The council met on 4 March 1845 in two sessions in the upper room of the . The first session began at 10:00 a.m.; after an hour adjournment, the council reconvened at 2:20 p.m. In the absence of , who was sick, (the next most senior apostle) presided as chairman. Four new members were accepted in the morning session. Kimball then introduced the business that Young had instructed him to attend to, explaining that the council should discuss the timing of the “Western Mission”; whether to petition state governors “to see if they will do any thing towards maintaining our rights,” and specifically for , “whether the State will buy us out, or sell to us”; and whether Young and Kimball should travel to Europe during the Western Mission to “prepare matters and have things moving there to meet the same object.”
While discussion of rules and procedures occupied much of the morning session, council members in the afternoon discussed the purposes and timing of the Western Mission. They concurred that the mission would include attempting to proselytize among and form alliances with American Indians as well as exploring possible areas of settlement. Council members also agreed that the mission should go ahead as quickly as possible and appointed a committee to help outfit the expedition. The council also appointed a committee to prepare letters to the governor of each state to set forth the Latter-day Saints’ grievances in and in . Finally, the council appointed another committee to consider a response to the loss of the charter, which the Illinois legislature had revoked in January. The minutes record no further discussion of the possible travel of and to Europe.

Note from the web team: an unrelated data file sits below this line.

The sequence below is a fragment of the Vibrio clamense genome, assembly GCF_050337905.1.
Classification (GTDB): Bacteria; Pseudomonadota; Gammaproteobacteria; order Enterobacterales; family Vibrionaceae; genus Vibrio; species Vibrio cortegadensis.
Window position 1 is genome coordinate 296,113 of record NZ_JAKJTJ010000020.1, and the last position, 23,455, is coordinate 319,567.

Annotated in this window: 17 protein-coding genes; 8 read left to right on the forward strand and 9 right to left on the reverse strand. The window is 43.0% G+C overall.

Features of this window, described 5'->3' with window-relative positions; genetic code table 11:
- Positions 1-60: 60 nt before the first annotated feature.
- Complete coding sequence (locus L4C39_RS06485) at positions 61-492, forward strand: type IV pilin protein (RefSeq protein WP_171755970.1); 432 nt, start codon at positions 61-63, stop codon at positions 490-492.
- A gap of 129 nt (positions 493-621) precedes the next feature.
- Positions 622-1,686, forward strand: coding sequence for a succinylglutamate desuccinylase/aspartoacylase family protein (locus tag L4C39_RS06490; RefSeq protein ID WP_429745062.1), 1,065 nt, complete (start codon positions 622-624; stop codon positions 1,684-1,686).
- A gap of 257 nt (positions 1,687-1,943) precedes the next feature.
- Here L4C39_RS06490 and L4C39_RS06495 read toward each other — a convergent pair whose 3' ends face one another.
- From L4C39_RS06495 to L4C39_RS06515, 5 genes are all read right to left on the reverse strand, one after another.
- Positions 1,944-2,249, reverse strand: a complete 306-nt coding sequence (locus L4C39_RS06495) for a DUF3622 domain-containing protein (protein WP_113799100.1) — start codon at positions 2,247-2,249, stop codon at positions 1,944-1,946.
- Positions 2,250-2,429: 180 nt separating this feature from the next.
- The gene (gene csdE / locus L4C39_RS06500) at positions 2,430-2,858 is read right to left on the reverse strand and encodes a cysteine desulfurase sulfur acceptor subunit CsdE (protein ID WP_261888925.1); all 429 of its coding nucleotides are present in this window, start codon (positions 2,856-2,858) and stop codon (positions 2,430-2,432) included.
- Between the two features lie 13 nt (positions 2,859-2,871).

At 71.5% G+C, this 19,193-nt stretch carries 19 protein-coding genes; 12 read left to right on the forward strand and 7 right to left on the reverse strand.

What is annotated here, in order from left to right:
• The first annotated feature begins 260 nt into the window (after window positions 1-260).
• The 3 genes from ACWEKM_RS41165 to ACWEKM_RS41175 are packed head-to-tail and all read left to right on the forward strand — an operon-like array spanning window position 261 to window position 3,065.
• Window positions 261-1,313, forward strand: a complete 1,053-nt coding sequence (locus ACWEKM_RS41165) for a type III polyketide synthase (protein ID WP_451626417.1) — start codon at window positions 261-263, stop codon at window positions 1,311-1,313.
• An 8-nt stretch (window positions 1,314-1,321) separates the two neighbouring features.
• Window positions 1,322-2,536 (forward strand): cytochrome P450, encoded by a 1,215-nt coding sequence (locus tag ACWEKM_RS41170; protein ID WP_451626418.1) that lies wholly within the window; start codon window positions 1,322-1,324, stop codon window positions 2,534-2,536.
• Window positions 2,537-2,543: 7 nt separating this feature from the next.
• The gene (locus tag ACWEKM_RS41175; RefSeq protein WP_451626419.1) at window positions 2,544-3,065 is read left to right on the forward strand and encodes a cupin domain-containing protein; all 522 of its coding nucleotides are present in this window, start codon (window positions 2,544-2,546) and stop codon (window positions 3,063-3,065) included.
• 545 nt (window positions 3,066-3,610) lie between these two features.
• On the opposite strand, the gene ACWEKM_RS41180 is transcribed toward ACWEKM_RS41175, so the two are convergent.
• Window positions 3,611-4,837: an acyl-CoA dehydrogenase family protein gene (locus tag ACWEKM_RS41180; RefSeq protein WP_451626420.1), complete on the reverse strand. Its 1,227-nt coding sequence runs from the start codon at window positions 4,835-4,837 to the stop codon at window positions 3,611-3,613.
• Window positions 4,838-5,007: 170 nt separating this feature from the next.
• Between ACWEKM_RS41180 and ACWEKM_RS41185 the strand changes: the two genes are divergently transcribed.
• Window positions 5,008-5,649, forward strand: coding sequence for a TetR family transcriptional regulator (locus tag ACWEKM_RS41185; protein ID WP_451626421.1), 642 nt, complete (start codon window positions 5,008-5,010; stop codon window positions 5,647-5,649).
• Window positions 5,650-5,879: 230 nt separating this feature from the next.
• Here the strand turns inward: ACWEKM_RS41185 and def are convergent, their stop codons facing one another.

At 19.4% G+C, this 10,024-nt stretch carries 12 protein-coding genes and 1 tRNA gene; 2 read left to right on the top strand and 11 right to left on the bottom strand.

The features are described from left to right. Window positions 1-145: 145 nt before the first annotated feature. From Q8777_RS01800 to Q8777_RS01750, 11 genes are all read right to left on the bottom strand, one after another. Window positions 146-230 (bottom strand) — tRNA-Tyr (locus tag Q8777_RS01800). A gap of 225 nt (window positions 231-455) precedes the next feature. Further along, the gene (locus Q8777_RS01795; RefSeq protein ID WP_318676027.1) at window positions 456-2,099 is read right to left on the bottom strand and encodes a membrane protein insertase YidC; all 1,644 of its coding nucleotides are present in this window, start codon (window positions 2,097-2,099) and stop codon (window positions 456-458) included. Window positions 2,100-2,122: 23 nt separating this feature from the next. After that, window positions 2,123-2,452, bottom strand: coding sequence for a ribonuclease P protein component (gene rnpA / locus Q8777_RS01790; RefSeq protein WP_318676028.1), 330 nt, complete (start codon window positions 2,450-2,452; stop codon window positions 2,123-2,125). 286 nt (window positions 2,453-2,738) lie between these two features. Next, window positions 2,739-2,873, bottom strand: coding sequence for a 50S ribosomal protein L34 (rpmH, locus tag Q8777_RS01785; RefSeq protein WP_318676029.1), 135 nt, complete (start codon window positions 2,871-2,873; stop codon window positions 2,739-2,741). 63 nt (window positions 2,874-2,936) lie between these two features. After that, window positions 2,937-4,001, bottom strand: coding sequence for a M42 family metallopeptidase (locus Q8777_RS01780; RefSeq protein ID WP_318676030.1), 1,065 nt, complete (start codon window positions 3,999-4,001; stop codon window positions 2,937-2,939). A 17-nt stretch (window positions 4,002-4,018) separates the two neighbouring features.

Tuesday March 4th. 1845 Council met pursuant to adjournment in the upper room of the and organized at 10 oclock A. M.
our standing chairman being sick he sent word by that it was his wish that should preside and proceed to business. A vote was taken and it was decidedly unanimously that he take the Chair.
Young wrote in his journal that after attending to some business with Heber C. Kimball on 3 March, he “came home quite sick went to bed did not set up till thursday [6 March 1845]. . . . I had no docter in my sickness but the Lord and my wife and the la[y]ing on of the hands of the Elders.” (Young, Journal, 3–8 Mar. 1845.)